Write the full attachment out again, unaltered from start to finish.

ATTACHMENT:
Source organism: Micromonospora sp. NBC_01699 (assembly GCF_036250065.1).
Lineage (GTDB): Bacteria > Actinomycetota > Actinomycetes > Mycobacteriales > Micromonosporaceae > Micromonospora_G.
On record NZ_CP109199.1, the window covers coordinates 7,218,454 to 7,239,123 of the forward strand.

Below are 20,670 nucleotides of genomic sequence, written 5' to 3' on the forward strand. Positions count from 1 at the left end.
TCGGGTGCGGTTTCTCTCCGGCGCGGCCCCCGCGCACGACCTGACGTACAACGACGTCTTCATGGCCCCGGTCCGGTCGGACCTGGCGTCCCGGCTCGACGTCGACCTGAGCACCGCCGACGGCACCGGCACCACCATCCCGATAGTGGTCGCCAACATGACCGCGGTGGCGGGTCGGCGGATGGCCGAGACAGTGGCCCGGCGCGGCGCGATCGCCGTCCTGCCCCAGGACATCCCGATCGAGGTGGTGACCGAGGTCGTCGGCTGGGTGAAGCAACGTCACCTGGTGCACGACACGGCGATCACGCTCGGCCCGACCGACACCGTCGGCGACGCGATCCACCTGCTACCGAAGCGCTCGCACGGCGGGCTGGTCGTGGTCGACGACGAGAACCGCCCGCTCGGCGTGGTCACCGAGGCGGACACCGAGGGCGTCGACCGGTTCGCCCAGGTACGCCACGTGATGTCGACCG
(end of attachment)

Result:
Source organism: Micromonospora sp. NBC_01699 (assembly GCF_036250065.1).
Lineage (GTDB): Bacteria > Actinomycetota > Actinomycetes > Mycobacteriales > Micromonosporaceae > Micromonospora_G.
On record NZ_CP109199.1, the window covers coordinates 7,218,454 to 7,239,123 of the forward strand.

Below are 20,670 nucleotides of genomic sequence, written 5' to 3' on the forward strand. Positions count from 1 at the left end.
TCGGGTGCGGTTTCTCTCCGGCGCGGCCCCCGCGCACGACCTGACGTACAACGACGTCTTCATGGCCCCGGTCCGGTCGGACCTGGCGTCCCGGCTCGACGTCGACCTGAGCACCGCCGACGGCACCGGCACCACCATCCCGATAGTGGTCGCCAACATGACCGCGGTGGCGGGTCGGCGGATGGCCGAGACAGTGGCCCGGCGCGGCGCGATCGCCGTCCTGCCCCAGGACATCCCGATCGAGGTGGTGACCGAGGTCGTCGGCTGGGTGAAGCAACGTCACCTGGTGCACGACACGGCGATCACGCTCGGCCCGACCGACACCGTCGGCGACGCGATCCACCTGCTACCGAAGCGCTCGCACGGCGGGCTGGTCGTGGTCGACGACGAGAACCGCCCGCTCGGCGTGGTCACCGAGGCGGACACCGAGGGCGTCGACCGGTTCGCCCAGGTACGCCACGTGATGTCGACCG